# Support Vector Classifiers in python using scikit-learn

In this post we will be using a Support Vector Classifier (SVC) to classify handwritten digits. This dataset can be found here.

### Support Vector Classifiers

SVC aims to draw a straight line between two classes such that the gap between the two classes is as wide as possible.

So we see in the example below we have two classes denoted by violet triangles and orange crosses.

The support vector classifier aims to create a decision line that would class a new observation as a violet triangle below this line and an orange cross above the line.

SVC aims to maximise the gap between the two classes, and we end up with a gap as shown below (red area) and a decision boundary as shown in blue.

This works fine for examples where the classes can be linearly separated as above.

This is rarely the case, often we’ll have something like the case below, where the classes are not linearly separable.

In this case, the we would need to transform from this space to another dimension. Kernel functions can provide the dot product of vectors in another space without having to know the transformation into this space. A couple of popular kernels are the ‘linear’ kernel and the ‘rbf’ kernel. We would get a transformation into 3-dimensional space, similar to what’s shown below.

From this, we can now linearly separate the classes as shown by the plane in the graph below.

This plane can then transformed to display a non-linear decision boundary in 2-dimensions.

Each row of our data set has 65 columns. The first 64 columns are an 8×8 representation of a grayscale handwritten image. The last column is the label (the number written).

The data comes as a test data file and a training data file, we will load each individually.

In [1]:
import pandas as pd


In [2]:
print(train.head())

   0   1   2   3   4   5   6   7   8   9  ...  55  56  57  58  59  60  61  62  \
0   0   1   6  15  12   1   0   0   0   7 ...   0   0   0   6  14   7   1   0
1   0   0  10  16   6   0   0   0   0   7 ...   0   0   0  10  16  15   3   0
2   0   0   8  15  16  13   0   0   0   1 ...   0   0   0   9  14   0   0   0
3   0   0   0   3  11  16   0   0   0   0 ...   0   0   0   0   1  15   2   0
4   0   0   5  14   4   0   0   0   0   0 ...   0   0   0   4  12  14   7   0

63  64
0   0   0
1   0   0
2   0   7
3   0   4
4   0   6

[5 rows x 65 columns]


We now split our data into features and labels:

In [3]:
X_train = train[range(0, 64)]
X_test = test[range(0, 64)]
y_train = train[64]
y_test = test[64]


Let’s have a look at the first 50 numbers, the images and their labels:

In [4]:
import matplotlib.pyplot as plt
%matplotlib inline

idx = 0
for i in range(50):
plt.subplot(5, 10, idx+1)
plt.imshow(
X_train.iloc[idx].values.reshape(8,8),
cmap=plt.cm.gray_r,
interpolation='nearest'
)
plt.axis('off')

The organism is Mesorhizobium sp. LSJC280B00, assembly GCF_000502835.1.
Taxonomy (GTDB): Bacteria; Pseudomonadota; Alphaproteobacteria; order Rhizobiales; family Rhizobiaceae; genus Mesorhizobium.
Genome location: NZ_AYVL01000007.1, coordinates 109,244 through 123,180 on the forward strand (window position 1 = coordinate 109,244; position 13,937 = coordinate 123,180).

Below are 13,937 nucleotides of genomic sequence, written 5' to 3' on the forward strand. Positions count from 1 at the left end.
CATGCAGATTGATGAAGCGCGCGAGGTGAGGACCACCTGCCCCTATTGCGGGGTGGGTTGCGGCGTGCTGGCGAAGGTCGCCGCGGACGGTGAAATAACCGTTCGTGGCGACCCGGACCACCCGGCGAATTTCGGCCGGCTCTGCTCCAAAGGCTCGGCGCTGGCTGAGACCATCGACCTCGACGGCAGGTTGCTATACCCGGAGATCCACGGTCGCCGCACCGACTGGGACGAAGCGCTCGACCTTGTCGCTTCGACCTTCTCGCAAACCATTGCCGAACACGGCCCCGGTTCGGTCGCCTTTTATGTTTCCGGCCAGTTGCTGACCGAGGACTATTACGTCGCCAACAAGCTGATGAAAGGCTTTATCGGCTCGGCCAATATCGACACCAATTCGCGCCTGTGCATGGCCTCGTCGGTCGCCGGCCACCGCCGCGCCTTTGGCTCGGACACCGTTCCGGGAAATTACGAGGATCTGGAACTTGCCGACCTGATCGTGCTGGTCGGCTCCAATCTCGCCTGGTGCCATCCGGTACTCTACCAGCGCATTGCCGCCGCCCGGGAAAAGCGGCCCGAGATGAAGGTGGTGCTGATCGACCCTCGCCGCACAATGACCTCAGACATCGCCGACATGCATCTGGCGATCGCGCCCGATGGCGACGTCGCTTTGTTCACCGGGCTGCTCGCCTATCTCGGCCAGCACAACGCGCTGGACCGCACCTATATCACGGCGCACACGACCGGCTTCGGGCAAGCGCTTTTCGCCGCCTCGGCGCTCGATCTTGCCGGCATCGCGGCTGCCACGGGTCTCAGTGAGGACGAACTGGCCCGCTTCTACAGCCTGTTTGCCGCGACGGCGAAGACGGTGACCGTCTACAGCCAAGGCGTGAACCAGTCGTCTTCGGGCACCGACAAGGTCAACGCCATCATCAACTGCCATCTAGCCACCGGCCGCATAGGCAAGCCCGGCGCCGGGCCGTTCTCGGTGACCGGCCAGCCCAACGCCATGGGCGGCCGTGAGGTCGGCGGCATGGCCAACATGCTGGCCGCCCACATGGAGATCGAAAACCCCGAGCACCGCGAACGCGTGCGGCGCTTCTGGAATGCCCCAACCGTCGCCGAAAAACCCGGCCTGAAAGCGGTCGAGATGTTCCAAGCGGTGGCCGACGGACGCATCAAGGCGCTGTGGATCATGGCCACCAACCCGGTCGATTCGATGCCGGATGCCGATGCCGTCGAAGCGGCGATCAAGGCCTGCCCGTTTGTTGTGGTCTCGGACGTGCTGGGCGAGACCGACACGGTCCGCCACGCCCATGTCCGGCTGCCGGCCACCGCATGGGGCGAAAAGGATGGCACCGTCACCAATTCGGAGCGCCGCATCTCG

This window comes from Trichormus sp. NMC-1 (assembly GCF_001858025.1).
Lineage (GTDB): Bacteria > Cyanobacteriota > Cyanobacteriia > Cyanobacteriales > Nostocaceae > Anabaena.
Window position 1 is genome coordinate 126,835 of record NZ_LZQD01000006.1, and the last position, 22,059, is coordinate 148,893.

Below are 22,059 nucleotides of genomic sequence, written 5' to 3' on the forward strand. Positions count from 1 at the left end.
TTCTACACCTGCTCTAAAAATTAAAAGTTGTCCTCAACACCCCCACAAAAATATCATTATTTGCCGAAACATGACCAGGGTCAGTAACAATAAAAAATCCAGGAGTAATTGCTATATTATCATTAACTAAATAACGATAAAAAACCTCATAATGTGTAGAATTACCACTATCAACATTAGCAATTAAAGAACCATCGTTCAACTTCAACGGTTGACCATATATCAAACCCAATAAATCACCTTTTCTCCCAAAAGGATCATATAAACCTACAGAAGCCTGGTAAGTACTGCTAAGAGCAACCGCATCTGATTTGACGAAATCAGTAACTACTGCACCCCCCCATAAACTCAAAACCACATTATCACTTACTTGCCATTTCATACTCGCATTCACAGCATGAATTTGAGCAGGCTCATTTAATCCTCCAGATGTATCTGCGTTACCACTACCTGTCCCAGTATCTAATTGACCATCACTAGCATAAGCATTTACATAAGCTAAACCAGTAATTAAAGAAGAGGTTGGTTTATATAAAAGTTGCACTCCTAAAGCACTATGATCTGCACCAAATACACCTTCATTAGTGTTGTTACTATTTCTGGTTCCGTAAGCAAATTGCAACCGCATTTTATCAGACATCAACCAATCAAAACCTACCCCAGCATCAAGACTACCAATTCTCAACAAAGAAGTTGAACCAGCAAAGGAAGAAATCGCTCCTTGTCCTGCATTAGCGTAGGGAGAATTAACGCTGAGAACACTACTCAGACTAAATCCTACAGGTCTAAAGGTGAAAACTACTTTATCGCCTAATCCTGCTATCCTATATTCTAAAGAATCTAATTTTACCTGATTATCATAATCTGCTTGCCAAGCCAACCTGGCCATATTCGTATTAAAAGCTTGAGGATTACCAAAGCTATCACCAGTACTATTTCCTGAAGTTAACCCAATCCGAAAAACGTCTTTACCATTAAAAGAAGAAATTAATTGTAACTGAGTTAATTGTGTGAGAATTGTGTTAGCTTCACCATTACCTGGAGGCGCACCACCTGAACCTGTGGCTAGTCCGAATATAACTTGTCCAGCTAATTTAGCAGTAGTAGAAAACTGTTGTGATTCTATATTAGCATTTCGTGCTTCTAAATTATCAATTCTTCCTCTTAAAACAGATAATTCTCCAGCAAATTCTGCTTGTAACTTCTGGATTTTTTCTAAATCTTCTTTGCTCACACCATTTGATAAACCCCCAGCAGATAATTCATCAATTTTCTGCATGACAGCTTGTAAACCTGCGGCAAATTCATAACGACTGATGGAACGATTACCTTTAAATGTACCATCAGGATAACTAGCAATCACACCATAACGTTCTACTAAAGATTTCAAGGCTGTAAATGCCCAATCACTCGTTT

idx += 1
plt.show()

print(y_train.iloc[0:50].values.reshape(5,10))

[[0 0 7 4 6 2 5 5 0 8]
[7 1 9 5 3 0 4 7 8 4]
[7 8 5 9 1 2 0 6 1 8]
[7 0 7 6 9 1 9 3 9 4]
[9 2 1 9 9 6 4 3 2 8]]


### Creating our Model

We will create an SVC classifier. The SVC classifier comes with a number of tunable parameters.

C is the penalty parameter for the error – A low C value gives a smoother, more generalised decision boundary (high bias) and as you increase C, you increase the variance in your classifier.

Gamma is inversely proportional to the range of the effect of a single training sample – if it is low, the sample will have far-reaching effects, but if it is high the sample will have localised effects only.

The random_state will be set so that we get repeatable results.

It is important to tune these parameters for your model. We will use a C value of 1 and gamma of 0.001 and the radial basis function (rbf) kernel.

In [5]:
from sklearn.svm import SVC

model = SVC(kernel='rbf', C=1, gamma=0.001, random_state=1)


We then train our model on our training data set.

In [6]:
model.fit(X_train, y_train)

Out[6]:
SVC(C=1, cache_size=200, class_weight=None, coef0=0.0,
decision_function_shape=None, degree=3, gamma=0.001, kernel='rbf',
max_iter=-1, probability=False, random_state=1, shrinking=True,
tol=0.001, verbose=False)

We can now score our model on our training data set:

### Scoring our model

In [7]:
from sklearn.metrics import accuracy_score

y_predict = model.predict(X_test)
score = accuracy_score(y_test, y_predict)
score

Out[7]:
0.98274902615470228

Our model performs very well on our test set of data and we can visualise this:

In [8]:
idx = 0
fig = plt.figure()
for i in range(50):
plt.subplot(5, 10, idx+1)
plt.imshow(
X_test.iloc[idx].values.reshape(8,8),
cmap=plt.cm.gray_r,
interpolation='nearest'
)
fontcolor = 'g' if y_test[idx] == y_predict[idx] else 'r'
plt.title('Predict: %i,\n Actual: %i' % (y_predict[idx], y_test[idx]), fontsize=8, color=fontcolor)
plt.axis('off')
idx += 1
fig.set_tight_layout(True)
plt.show()


Looking good.

We can view our confusion matrix to see the most commonly misclassified digits:

In [9]:
import itertools
import numpy as np
from sklearn.metrics import confusion_matrix

cm = confusion_matrix(y_test, y_predict)

classes = range(10)
plt.imshow(cm, interpolation='nearest', cmap=plt.cm.Blues)
plt.title('Confusion Matrix')
plt.colorbar()
tick_marks = np.arange(len(classes))
plt.xticks(tick_marks, classes, rotation=45)
plt.yticks(tick_marks, classes)

thresh = cm.max() / 2.
for i, j in itertools.product(range(cm.shape[0]), range(cm.shape[1])):
plt.text(j, i, cm[i, j],
horizontalalignment="center",
color="white" if cm[i, j] > thresh else "black")

plt.tight_layout()
plt.ylabel('True label')
plt.xlabel('Predicted label')
plt.show()